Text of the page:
The hypothesis that achieving arc consistency using AC-3 is sufficient to solve the Zebra problem can be quickly disproved using the benchmark Zebra problem presented earlier in this paper. Once arc consistency has been achieved there still remain several variables with more than one possible value in its domain. Similar results can be seen for the Sherlock problem by applying AC-3 to a random case generated by the GenerateRandomProblem() procedure of the preceeding section.
One such sample problem appears in Appendix A
Kumar (in [Kumar92]) reports that arc consistency is not, in general, sufficient to find a solution (or that there is no solution). He then goes on to show that for a contraint graph having n nodes, it can be solved using only arc consistency, if the graph is n-consistent. He also shows that it is sometimes possible to solve a n-node bcsp with less than n-consistency.
Given that arc consistency by itself cannot solve all binary constraint problems it follows that an algorithm such as BM-CBJ2 which can is better at solving the bcsp's. Having said that, comparing the performance of AC-3 to that of BM-CBJ2 for problems that AC-3 can solve is still an interesting exercise. Therefore, using problems generated using GenerateStrongKProblem(), we obtain the following results over 1000 test cases for each of the Zebra and Sherlock problems:
Table 3. AC-3 vs. BM-CBJ2: Zebra
|Fewer Checks (number of cases)||25||975|
|Less Time (number of cases)||277||710|
|Average Number of Checks||23410||3755|
|Minimum Number of Checks||9876||137|
|Maximum Number of Checks||42086||134394|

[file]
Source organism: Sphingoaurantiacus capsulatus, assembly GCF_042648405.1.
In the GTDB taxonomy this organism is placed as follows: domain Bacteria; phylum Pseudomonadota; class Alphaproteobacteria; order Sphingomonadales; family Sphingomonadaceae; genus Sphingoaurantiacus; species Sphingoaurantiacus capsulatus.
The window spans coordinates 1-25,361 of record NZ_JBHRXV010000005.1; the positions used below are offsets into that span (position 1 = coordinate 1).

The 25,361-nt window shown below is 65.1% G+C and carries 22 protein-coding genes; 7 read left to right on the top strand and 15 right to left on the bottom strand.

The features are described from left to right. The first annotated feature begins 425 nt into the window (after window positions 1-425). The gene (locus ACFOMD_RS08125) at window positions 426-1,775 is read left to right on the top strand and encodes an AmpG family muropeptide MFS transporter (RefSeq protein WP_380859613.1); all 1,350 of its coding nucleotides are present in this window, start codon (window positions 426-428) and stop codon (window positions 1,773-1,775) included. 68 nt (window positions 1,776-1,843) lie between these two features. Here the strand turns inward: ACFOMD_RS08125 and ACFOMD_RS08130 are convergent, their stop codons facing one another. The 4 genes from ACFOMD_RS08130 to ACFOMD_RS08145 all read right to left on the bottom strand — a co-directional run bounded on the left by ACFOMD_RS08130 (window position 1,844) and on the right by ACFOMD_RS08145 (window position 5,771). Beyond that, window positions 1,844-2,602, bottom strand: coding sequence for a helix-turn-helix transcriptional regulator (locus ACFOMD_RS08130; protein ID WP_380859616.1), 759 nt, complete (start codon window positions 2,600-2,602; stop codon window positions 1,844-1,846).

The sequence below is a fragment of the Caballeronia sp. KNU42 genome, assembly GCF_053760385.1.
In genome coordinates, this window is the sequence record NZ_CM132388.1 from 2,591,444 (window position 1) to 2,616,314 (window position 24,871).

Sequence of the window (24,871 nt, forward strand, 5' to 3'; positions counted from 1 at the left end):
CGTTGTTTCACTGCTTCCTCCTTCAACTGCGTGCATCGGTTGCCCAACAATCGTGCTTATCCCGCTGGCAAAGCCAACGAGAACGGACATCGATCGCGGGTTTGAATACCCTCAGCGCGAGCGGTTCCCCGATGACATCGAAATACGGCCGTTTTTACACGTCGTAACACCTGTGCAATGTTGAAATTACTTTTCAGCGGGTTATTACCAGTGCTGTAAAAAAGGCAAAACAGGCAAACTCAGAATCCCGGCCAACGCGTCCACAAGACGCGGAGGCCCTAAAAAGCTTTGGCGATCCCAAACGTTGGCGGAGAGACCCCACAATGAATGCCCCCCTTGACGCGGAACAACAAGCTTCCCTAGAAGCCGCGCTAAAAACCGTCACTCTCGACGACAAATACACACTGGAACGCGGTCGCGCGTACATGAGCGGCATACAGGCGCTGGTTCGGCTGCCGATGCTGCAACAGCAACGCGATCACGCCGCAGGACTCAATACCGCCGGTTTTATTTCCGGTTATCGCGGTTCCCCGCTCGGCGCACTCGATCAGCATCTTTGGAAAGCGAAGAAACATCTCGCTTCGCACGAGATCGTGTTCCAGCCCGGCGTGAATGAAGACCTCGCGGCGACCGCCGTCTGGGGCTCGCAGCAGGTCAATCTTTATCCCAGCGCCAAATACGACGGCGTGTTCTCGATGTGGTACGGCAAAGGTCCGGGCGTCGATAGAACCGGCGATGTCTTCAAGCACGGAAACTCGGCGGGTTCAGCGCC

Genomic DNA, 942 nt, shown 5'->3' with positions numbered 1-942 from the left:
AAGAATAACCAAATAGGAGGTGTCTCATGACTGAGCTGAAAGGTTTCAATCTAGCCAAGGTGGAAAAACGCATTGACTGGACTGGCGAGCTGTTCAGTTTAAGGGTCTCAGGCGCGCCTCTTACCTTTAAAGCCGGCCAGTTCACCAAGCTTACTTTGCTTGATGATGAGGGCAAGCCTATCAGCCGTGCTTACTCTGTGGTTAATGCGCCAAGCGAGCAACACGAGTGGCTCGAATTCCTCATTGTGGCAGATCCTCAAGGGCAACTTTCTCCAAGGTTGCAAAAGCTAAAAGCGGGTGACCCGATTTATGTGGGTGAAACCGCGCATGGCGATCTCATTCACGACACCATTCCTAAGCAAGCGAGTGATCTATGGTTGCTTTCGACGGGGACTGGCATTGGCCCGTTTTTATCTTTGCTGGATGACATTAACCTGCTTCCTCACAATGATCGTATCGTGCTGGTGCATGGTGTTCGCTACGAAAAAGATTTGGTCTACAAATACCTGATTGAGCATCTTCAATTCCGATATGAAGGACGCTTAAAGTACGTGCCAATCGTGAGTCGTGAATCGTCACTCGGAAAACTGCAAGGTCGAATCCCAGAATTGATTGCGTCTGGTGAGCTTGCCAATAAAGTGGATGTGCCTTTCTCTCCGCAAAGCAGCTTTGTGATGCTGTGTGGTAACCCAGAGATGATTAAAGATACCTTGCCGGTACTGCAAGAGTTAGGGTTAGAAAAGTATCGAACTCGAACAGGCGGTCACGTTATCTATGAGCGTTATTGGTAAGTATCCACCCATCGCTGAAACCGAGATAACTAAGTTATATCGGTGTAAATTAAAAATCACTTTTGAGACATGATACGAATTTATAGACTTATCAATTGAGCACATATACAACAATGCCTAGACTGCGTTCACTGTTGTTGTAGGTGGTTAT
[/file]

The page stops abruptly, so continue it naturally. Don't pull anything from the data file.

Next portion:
|Average Time (CPU + System) (seconds)||1.77||1.72|
|Minimum Time (CPU + System) (seconds)||1.57||1.39|
|Maximum Time (CPU + System) (seconds)||1.98||5.24|
Table 4. AC-3 vs. BM-CBJ2: Sherlock
|Fewer Checks (number of cases)||124||876|
|Less Time (number of cases)||417||573|
|Average Number of Checks||89090||139170|
|Minimum Number of Checks||33529||294|
|Maximum Number of Checks||164391||61250399|
|Average Time (CPU + System) (seconds)||2.16||4.67|
|Minimum Time (CPU + System) (seconds)||1.83||1.50|
|Maximum Time (CPU + System) (seconds)||2.56||1145.12|
What is most interesting about the results is the fact that in a small number cases BM-CBJ2 is much worse than AC-3, so much so that for Sherlock most of the performance measures look worse for BM-CBJ2 than AC-3 despite the fact that it was better more than half the time. Exploring the properties of the problems that result in such bad performance is a useful future exercise.
The hypothesis that BM-CBJ2 is more efficient at solving most of a large random sample of of Zebra problems is true, as can be seen below. Further, we can see that the algorithm tested can be ordered, both in terms of constraint checks and in terms of time, as follows: BM-CBJ2 < DoubleX < Xover < Mutate although DoubleX is only slightly better than Xover. The change to Xover to get DoubleX is not a clear winner, but crossover plus mutation is without a doubt better than mutation alone. The numerical results follow.
Table 5. Times one algorithm (row) bettered another (column)
Table 6. Zebra, BM-CBJ2 vs Mutate vs Xover vs DoubleX
|Average Number of Checks||3554||12588855||3897429||3315161|
|Minimum Number of Checks||412||541110||379620||499423|
|Maximum Number of Checks||15093||132081622||323868611||212341720|
|Average Time (CPU + System) (seconds)||2.17||62.65||22.00||19.30|
|Minimum Time (CPU + System) (seconds)||1.82||5.44||4.66||5.14|
|Maximum Time (CPU + System) (seconds)||6.49||686.84||1603.49||986.12|